Tuesday, September 27, 2011

The problem with dams

Peter Bosshard, director of International Rivers, in Common Dreams: When the World Commission on Dams reviewed the development effectiveness of dams, multipurpose projects with large dams, power plants and irrigation schemes had the worst social, environmental and economic track record. As the world is grappling for appropriate answers to climate change, influential actors such as the World Bank want to give these complex schemes a second chance. They are wrong. While we need to integrate the concerns of climate change, water, energy and food security, we don’t need to go back to old-fashioned multipurpose schemes like the Narmada dams. And while we need to store water to adapt to a changing climate, we can do so in other ways than the big, centralized reservoirs of the past.

Large dams and reservoirs are not well-suited to a changing climate for two reasons. First, the arteries of our planet are already suffering from a higher rate of species extinction than any other major ecosystem. Climate change will compound the pressure on vital freshwater resources, and will make projects with large ecological footprints unaffordable. Secondly, big reservoirs cannot respond flexibly to the rapid shifts in streamflows that climate change brings about. Dams that reflect past hydrological patterns may become unsafe as storms intensify, and uneconomic as droughts become more frequent.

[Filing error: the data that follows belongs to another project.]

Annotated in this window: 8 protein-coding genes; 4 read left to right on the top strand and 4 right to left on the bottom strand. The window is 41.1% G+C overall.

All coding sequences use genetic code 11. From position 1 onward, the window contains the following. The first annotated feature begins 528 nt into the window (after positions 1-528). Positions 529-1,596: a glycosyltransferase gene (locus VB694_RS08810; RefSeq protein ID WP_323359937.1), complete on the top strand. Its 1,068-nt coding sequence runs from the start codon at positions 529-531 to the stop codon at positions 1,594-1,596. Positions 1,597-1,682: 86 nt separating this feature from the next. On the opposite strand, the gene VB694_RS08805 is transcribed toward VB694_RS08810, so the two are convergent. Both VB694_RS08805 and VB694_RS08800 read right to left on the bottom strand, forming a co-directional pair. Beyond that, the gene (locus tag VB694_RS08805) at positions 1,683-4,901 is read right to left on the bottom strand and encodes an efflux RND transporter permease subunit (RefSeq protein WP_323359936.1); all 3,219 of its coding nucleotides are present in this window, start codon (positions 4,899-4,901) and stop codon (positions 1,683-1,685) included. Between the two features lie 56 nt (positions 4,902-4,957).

Climate change has already begun affecting the world’s rivers and dams. Only last month, Bhutan’s Prime Minister Jigmi Thinley warned: “The climate is changing, global warming is real and the impact on our hydrology is very severe… Hydropower may not be the sort of exponential source that we considered it to be.” Countries like Tanzania are suffering frequent brownouts because they depend on hydropower projects that are ill-matched with today’s climate. A new paper in the scientific journal, PLoS Biology, found that “particularly for large [water] infrastructure projects, the risks for investors, communities, and ecosystems are extremely high given uncertainties in future hydrological conditions”. It concluded that “climate-infrastructure mismatches may make poor nations even poorer”....

Gordon Dam, Southwest National Park, Tasmania, Australia. Shot by Noodle snacks, Wikimedia Commons, under the Creative Commons Attribution-Share Alike 3.0 Unported license

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